Media Forum: Should ITV be applauded?

Does ITV deserve congratulations for its new schedule?

When Michael Grade returned to ITV as its executive chairman and would-be saviour almost exactly a year ago, he pointed out (quite reasonably) that he wouldn't be able to work his magic overnight.

You can tinker with the schedule to your heart's content over the short term, but sustained success is down to quality programmes - and they take time to develop.

But ITV's fortunes (or its audiences, at any rate) did seem to pick up almost immediately. 2007 wasn't a vintage year for British TV, not least because of the premium phoneline scams and fakery scandals; but ITV, for the first time in recent memory, managed to outperform its terrestrial rivals. It held its share of viewing year on year, while BBC1, BBC2, five and Channel 4 continued to decline. And in the autumn its viewing share actually increased.

All of which formed a highly encouraging backdrop to the whole-scale relaunch being plotted by Grade and his director of TV, Simon Shaps. Not that the City sees it like this. Last week, ITV's share price hit record lows (at one point it fell beneath the 70p mark) amid concerns over the ad market.

ITV will hope that the schedule changes - the broad outlines were unveiled back in November, and last week we saw the final piece being put in place with the return of News at Ten - contribute to an improvement in this situation.

Other features of the new-look schedule include the removal of soaps from Sundays, a challenging Friday line-up, including the Moving Wallpaper/Echo Beach post-modern double act, and a greater focus on contemporary drama in the 9pm slot across the week.

Should we be impressed? Simon Thompson,'s chief marketing officer, thinks we probably should. He especially welcomes a return to 10pm for the news. He adds: "I enjoyed watching Sir Trevor McDonald the other night, since he seemed suitably satisfied at the excellent coverage of the plane crash at Heathrow. ITV managed to present unique footage of the event and a unique eye witness report. Sir Trevor's self-congratulatory smile at the end of the feature said it all. He clearly felt ITV was back. Internal engagement is always a recipe for success, so if the teams responsible for schedule changes involving drama and soap feel like Sir Trevor and other viewers feel like I do, I am prepared to forecast happier times ahead for ITV."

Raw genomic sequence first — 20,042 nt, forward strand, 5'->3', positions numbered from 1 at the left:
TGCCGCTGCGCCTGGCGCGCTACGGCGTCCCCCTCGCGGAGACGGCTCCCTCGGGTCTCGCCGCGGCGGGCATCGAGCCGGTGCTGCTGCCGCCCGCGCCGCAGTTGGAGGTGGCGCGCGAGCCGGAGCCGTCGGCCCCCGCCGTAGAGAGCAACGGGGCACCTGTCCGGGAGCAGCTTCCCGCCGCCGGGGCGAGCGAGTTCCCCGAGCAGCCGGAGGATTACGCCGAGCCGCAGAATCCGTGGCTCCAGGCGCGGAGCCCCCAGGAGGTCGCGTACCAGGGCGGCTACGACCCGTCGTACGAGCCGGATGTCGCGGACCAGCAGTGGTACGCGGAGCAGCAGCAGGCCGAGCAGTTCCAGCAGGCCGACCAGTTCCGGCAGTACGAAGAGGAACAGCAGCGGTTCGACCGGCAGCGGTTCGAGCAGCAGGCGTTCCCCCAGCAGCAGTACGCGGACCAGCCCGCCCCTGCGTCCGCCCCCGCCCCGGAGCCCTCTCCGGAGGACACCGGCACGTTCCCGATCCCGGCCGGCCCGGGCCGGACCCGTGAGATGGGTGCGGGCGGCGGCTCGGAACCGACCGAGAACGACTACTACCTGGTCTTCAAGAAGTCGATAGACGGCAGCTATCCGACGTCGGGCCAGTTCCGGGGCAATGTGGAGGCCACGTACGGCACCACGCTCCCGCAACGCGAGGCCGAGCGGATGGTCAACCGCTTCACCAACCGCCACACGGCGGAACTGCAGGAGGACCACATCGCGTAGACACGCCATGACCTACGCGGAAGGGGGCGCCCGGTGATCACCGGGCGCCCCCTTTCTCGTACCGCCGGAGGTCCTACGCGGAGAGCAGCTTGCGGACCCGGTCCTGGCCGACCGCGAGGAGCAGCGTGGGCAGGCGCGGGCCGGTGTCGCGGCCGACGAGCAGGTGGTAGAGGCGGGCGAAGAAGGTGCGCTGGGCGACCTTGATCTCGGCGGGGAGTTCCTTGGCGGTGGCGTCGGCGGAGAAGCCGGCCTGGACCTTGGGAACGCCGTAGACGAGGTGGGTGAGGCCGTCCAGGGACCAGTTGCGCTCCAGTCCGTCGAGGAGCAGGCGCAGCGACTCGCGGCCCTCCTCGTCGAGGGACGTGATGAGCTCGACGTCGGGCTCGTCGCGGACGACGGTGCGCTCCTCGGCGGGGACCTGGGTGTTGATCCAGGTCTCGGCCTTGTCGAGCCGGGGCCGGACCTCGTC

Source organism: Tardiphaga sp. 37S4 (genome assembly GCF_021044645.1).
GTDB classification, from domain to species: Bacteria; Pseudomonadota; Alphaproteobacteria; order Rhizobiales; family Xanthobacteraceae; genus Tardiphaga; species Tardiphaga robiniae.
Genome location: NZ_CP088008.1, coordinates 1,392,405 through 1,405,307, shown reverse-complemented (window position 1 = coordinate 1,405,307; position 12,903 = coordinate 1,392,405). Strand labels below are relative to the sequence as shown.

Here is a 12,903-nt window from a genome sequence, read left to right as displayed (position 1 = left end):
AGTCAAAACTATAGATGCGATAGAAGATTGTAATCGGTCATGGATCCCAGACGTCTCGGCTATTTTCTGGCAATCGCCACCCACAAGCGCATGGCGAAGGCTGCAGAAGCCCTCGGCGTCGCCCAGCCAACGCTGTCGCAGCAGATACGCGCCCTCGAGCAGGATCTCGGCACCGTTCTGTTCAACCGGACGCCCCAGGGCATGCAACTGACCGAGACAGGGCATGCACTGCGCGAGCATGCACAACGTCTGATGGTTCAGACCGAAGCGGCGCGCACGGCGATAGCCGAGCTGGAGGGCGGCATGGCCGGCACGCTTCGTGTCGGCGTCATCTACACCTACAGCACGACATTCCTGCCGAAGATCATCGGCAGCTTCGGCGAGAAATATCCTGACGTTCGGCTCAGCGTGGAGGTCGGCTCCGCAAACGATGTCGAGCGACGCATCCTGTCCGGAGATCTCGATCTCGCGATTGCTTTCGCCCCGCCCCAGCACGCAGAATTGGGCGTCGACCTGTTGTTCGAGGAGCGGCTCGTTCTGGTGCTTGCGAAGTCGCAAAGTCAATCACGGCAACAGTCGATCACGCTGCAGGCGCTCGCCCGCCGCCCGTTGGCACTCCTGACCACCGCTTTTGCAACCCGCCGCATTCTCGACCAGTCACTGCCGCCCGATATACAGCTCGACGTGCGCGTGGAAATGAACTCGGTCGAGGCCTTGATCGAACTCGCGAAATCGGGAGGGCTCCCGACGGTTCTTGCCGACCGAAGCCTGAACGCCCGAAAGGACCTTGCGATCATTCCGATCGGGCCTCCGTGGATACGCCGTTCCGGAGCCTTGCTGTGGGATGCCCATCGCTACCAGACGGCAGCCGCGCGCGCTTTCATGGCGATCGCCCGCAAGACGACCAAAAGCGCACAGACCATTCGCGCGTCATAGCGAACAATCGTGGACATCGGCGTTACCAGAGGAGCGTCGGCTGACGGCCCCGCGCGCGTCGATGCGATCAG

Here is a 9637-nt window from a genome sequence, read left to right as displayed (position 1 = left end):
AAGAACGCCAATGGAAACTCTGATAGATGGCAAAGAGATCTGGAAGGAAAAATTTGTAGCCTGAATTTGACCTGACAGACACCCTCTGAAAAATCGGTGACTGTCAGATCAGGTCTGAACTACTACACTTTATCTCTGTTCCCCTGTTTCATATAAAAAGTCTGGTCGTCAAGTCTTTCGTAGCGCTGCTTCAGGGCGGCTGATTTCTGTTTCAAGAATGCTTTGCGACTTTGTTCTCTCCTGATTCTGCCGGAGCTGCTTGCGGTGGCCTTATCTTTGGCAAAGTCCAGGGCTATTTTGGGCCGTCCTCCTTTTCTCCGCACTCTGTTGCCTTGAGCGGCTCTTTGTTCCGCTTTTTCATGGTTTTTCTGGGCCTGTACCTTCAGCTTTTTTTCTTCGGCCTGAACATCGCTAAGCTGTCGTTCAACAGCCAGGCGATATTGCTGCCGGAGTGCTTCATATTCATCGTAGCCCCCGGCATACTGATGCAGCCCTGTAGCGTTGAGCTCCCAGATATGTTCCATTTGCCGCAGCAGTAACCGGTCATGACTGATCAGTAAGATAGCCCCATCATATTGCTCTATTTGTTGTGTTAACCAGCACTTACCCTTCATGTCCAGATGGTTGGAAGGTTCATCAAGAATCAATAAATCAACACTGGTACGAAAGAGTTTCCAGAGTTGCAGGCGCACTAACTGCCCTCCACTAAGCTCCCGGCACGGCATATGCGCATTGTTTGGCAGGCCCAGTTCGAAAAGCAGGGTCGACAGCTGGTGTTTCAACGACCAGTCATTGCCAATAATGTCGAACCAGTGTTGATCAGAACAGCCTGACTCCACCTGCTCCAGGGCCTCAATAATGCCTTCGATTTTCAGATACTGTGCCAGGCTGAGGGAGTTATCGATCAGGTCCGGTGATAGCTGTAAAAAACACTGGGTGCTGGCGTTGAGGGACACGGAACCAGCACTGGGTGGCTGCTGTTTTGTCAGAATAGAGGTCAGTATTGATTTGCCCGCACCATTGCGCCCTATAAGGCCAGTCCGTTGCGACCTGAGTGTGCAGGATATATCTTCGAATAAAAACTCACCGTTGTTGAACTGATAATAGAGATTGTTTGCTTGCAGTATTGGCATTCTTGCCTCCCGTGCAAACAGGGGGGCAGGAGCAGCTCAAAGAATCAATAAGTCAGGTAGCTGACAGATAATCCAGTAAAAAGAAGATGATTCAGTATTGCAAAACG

Neil Jones, the managing director of Carat, backs that view. He says: "There's innovation with Moving Wallpaper and the drama is strong - there are new things, but there are also things in there delivering a proven audience. Moving the soaps out of Sunday may seem a ratings risk initially, but it will allow ITV the opportunity to attract better quality audiences in those slots. I know News at Ten hasn't been an instant success in audience terms, but I think it will perform well for the network in the future - it could succeed in inheriting the drama audience (in the 9pm-10pm slot). ITV had a strong 2007, so there is every cause for optimism."

Daren Rubins, the managing director of PHD, agrees it's looking positive. "With a mixture of new, borrowed and old formats such as Echo Beach, Dancing on Ice and News at Ten, ITV is committed to attracting diverse audiences in big numbers, which can only be a good thing for commercial TV."

Chris Locke, Starcom's trading director, isn't quite so sure about the News at Ten initiative - and ITV's decision to keep it an ad-free zone at least over the short term. But that's a minor quibble, he says: "Trial and Retribution is good, so is Honesty - it's a bit old-fashioned, but so what. The 9pm slot is now unashamedly about sit-back-and-enjoy TV. Kingdom is just right for Sundays. The only worry is that ITV seems to have gone off at a sprint this year - and it's true what they say about this being a marathon. It will be interesting to see what happens over the course of the year with regard to Channel 4, which seems to be fighting back."

YES - Simon Thompson, chief marketing officer,

"Sir Trevor's smile the other night showed he felt ITV was back. Internal engagement is a recipe for success, so if the teams responsible for the changes feel like he does, I forecast success."

YES - Neil Jones, managing director, Carat

"I'd say Grade has delivered. When they came in to present the schedule, there was a real sense of renewed confidence and vigour. There's a balance between new ideas and programmes you can rely on to attract big audiences."

YES - Daren Rubins, managing director, PHD

"ITV is right to focus on the things that remain within its control by demonstrating a long-term commitment to quality product, innovative formats, clever scheduling and bold marketing."

YES - Chris Locke, trading director, Starcom

"I'd give this schedule eight out of ten. There was a feeling that ITV's audience performance had to bottom out and it had enough strong properties to pull people back in when it did. Even so, I was surprised at how well it performed across 2007. It's doing well."

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